Katlego Emmanuel Nkosi

i thought alot about what you are asking , i think you have a point but then again

We choose to go to the moon. We choose to go to the moon in this decade and do the other things, not because they are easy, but because they are hard,


I'll leave this here for now.


By "driven realistically," I meant "for more than a quick jaunt, before the driver can't take it anymore." A fire is a pretty way to provide heat, and I can run my hand quickly through a flame without getting hurt, but it doesn't mean I'd want to hold it there.


It will always be a car. Now, it's just a show car. They exist too you know...?


And I respect most show cars for at least pretending to be a complete idea.


Good to see the Ryans double-dipping'!


That cant be legal without a firewall? Belt snaps: There goes your head. Waterhose gets loose: Deep fried driver. Exhaust leak: Suicide. Intake next to your ears: Deaf. Radiators in the car: Driving naked. Engine solid mounted: No teeth left after long trips. as she'll rattle everything apart.

All in all: This is SEMA ready, nothing else.


Not to mention - driver in front stops short, you have an aluminum block 215 V8 in your passenger compartment.

I've seen the car in person, and it is absolutely stunning. But it's a showcar only now, it's not something you'd want to take on a highway.
Still, as a showstopper, well, it stops shows.

PS - awesome to see Sara writing and TYR shooting, nice combination.


What an odd concept - modify a car to the point where it is no longer driven or able to be driven.

Really nice car that makes no sense.


Hearing protection mandatory!

Clean build.


Wow. Lots of negative comments. Everything has a purpose, and I could see this car doing more than just show duties, but its certainly not a daily driver, nor was it intended too.


Freakin awesome!


Oh look, someone built something how they wanted... Clearly he is an idiot because he didnt build it how I would have. Can I get an Amen?


I studied this car at good guys last year. High level of craftsmanship. My gripe is that, if you build a car, it has to function as a car. There is a total if 2 square feet of radiator... In the floor.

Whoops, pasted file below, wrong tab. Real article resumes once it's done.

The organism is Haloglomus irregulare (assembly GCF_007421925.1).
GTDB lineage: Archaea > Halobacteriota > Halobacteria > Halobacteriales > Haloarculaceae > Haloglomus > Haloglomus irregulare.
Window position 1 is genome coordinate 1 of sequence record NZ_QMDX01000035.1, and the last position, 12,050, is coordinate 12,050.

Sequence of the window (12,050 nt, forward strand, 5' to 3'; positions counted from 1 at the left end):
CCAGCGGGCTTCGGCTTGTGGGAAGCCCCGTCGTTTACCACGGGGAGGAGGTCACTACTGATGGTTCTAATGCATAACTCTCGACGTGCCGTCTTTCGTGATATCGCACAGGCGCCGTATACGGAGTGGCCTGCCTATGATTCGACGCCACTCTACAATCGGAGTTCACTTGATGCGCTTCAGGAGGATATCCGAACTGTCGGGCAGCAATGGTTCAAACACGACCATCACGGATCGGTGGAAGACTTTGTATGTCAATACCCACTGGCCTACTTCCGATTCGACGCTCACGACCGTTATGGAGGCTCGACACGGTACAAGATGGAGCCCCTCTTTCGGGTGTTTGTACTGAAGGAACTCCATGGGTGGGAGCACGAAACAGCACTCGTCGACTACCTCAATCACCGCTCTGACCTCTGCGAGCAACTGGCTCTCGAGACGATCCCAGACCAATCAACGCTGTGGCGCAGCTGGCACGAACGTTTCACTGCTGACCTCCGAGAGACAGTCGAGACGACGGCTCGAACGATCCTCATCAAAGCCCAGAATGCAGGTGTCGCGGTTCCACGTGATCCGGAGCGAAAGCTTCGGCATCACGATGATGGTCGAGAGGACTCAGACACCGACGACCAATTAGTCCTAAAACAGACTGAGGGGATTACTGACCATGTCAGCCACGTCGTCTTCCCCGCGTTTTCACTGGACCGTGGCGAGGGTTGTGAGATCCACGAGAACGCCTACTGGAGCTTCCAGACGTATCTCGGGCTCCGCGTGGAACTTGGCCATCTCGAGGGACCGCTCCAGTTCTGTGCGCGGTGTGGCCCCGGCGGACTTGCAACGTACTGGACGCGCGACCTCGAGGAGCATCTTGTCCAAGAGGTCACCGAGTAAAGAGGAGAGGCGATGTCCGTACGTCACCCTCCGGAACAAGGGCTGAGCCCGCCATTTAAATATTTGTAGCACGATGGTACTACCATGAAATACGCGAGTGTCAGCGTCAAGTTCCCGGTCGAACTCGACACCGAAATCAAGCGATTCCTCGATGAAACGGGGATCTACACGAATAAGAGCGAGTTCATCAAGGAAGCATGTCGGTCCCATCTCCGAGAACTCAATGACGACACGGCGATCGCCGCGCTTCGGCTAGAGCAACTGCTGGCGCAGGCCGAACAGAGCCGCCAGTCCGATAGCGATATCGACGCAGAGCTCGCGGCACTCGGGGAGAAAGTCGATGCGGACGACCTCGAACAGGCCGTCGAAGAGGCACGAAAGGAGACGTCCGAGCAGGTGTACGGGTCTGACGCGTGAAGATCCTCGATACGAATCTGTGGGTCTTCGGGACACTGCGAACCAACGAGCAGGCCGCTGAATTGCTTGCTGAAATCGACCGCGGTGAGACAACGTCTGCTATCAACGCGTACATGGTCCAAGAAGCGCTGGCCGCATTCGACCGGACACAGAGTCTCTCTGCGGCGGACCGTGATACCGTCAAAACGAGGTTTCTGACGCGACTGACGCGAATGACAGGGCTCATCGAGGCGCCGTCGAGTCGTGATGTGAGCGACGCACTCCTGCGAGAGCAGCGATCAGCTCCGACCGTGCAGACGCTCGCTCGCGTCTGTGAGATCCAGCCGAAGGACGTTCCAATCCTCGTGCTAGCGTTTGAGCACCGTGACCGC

Not buying into the driving experience watching the video.......it's a custom car so respect is due if only for the work with the tape measure !


You spoke to the builder and didn't ask what type of transaxle arrangement he was using to make it work?



Forgot to include it somehow!

He used a custom built 4 speed Mendeola transaxle :)


I get the whole idea that it's a genius bit of engineering and the details help to set this apart in the world of modding, however a car's natural state and purpose is to be driven. It perturbs me deeply that a car will only ever be a trailer queen and won't ever be used as a means of transport.

My attitude stems from the first time I saw Alan Smart's VW Oval back in the early 90's, when I too had a Beetle and was very much part of the scene, and it was a work of art with chromed floor pans and detailed brake assemblies etc...until he had to fire it up and move it off its trailer. At which point 'sounding like a bag of nails' was an understatement.

My dislike for buying and building cars to be put into Museums or shows also extends to older classic cars like 250GTO's and priceless E-Types etc. It's meant to be driven so go drive it.

My heart lifts every time I watch the Goodwood Revival because this does actually happen. Multi-Million pound cars swapping paint and in 4-wheel drifts on corners. How much fun is that to watch!

Yeah, this Beetle is nice, but...it's not for me, sorry.


Dont mind if I may ask what gearbox is he running?


It's a four-speed Mendeola transaxle, custom-built setup.


Sick build!!


I don't care if it's a "show car" if it isn't driveable it's pointless, and this thing is in no way safely driveable. There are plenty of ways to show off your fabrication skills with a car that can actually be used.